First Draft to Final Product, Part I (Editing)


A lot of ink has been spilled discussing the editing process. I’ll lay out my method for preparing a first draft to be sent to an editor, but my advice won’t be exhaustive, so if you seek additional tips, you’ll find a lot skimming the search results for “edit” at the Writer’s Knowledge Base.

Preparing a Draft for an Editor

First, let me say that you won’t have a first, second, third, and final draft. You’ll have anywhere from ten to a hundred drafts—maybe more if it’s a particularly complex story. For some authors, the first draft contains only the bare bones of their story, and subsequent drafts are when they put in the real meat. These authors take notes as they write of plot holes they created that they must fix, of events they must foreshadow, of character traits they must bring out in greater clarity. They take perfunctory dialogue and revise it for realism and greater emotional depth. They analyze scenes for whether they service either plot or character, and toss or revise as needed. They flesh out descriptions, revise awkward paragraphs or sentences, and make note of any words they tend to overuse.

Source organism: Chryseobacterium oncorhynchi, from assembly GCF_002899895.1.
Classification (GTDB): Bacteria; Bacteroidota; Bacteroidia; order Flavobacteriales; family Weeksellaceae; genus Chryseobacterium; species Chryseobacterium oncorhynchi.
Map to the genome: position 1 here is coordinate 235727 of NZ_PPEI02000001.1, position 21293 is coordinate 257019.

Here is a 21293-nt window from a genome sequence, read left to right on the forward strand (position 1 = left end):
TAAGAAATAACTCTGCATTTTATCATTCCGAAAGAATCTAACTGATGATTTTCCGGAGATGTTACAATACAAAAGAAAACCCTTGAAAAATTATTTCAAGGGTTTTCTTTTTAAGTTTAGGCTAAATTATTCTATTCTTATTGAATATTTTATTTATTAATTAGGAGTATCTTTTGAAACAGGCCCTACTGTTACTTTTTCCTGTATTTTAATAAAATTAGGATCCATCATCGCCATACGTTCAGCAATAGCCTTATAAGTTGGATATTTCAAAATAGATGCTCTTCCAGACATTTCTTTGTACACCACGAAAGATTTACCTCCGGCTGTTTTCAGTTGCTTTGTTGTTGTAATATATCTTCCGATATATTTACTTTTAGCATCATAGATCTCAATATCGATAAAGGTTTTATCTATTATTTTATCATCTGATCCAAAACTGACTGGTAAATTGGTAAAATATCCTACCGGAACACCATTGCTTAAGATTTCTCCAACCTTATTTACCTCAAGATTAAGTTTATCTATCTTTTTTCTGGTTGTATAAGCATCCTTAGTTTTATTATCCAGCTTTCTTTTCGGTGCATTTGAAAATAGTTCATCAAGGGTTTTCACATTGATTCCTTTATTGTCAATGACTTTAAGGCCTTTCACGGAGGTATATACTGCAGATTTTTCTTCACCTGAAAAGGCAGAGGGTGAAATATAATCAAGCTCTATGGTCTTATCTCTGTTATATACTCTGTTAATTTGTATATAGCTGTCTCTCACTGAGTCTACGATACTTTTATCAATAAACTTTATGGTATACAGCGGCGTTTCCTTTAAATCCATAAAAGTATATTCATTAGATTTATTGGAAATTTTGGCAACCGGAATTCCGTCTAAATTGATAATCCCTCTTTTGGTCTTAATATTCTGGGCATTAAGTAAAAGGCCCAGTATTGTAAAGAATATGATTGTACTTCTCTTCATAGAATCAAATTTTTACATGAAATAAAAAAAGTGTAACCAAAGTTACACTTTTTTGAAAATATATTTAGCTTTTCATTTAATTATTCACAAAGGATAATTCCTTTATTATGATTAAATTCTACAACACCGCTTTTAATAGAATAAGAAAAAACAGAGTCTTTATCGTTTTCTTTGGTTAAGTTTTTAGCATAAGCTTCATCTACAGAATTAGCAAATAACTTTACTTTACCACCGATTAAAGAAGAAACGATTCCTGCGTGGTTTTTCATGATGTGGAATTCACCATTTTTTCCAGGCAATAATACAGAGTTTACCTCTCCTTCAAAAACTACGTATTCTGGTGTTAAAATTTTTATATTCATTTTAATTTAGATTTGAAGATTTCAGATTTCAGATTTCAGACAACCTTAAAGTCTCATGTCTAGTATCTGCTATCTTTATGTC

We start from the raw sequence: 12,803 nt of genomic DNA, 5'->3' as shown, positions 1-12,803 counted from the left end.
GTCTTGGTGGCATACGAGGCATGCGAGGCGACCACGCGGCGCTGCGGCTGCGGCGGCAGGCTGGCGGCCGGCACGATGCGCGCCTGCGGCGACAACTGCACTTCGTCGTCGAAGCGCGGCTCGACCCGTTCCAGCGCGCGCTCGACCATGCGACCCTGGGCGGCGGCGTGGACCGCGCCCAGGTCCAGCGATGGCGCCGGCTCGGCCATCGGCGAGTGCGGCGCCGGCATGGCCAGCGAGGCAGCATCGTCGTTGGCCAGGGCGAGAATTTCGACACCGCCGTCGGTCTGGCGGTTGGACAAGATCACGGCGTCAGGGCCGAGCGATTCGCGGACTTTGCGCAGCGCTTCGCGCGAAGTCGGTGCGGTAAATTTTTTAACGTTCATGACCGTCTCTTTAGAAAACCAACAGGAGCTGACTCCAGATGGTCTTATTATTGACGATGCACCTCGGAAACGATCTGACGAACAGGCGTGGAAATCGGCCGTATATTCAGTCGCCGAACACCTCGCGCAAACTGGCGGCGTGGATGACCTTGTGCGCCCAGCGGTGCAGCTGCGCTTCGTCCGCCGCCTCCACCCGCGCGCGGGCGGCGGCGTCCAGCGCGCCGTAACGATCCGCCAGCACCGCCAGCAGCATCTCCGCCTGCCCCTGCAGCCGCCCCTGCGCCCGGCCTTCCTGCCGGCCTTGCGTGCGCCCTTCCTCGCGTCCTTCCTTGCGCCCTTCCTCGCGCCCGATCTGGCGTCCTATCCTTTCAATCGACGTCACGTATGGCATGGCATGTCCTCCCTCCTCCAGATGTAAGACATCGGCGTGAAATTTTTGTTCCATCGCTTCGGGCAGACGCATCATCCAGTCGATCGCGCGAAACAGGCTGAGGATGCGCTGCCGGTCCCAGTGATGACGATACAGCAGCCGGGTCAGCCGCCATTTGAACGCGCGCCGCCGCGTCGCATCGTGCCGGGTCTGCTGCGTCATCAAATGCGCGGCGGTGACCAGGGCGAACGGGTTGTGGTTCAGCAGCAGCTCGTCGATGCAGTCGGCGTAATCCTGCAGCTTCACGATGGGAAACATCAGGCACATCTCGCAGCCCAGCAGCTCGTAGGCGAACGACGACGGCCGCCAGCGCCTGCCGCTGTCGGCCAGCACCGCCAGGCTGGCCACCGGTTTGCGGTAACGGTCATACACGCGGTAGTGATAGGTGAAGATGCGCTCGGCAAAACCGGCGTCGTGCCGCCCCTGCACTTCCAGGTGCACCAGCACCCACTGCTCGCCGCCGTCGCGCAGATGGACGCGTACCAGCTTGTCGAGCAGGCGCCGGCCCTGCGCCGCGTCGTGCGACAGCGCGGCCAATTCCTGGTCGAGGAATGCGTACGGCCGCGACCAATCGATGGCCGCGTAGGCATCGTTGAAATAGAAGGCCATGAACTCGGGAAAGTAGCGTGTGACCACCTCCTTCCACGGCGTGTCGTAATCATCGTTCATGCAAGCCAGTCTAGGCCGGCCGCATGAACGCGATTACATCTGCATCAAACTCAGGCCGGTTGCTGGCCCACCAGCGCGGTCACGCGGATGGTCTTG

It’s up to you to decide where in this series of subsequent drafts to loop in one or more beta readers. Though I know some authors struggle to find a “good” beta reader, it really is a very essential step. As the author, you’ve been so close to the story for so long that you can’t see some of its issues. A beta reader whose eyes have never been on the story can give you the fresh perspective you really need.

A beta reader can warn you if a plot development doesn’t make sense, if a character’s motivation is vague or contrary to how they’ve been portrayed, if a scene is boring or doesn’t seem to have a purpose, or if they simply can’t parse an awkward sentence or paragraph.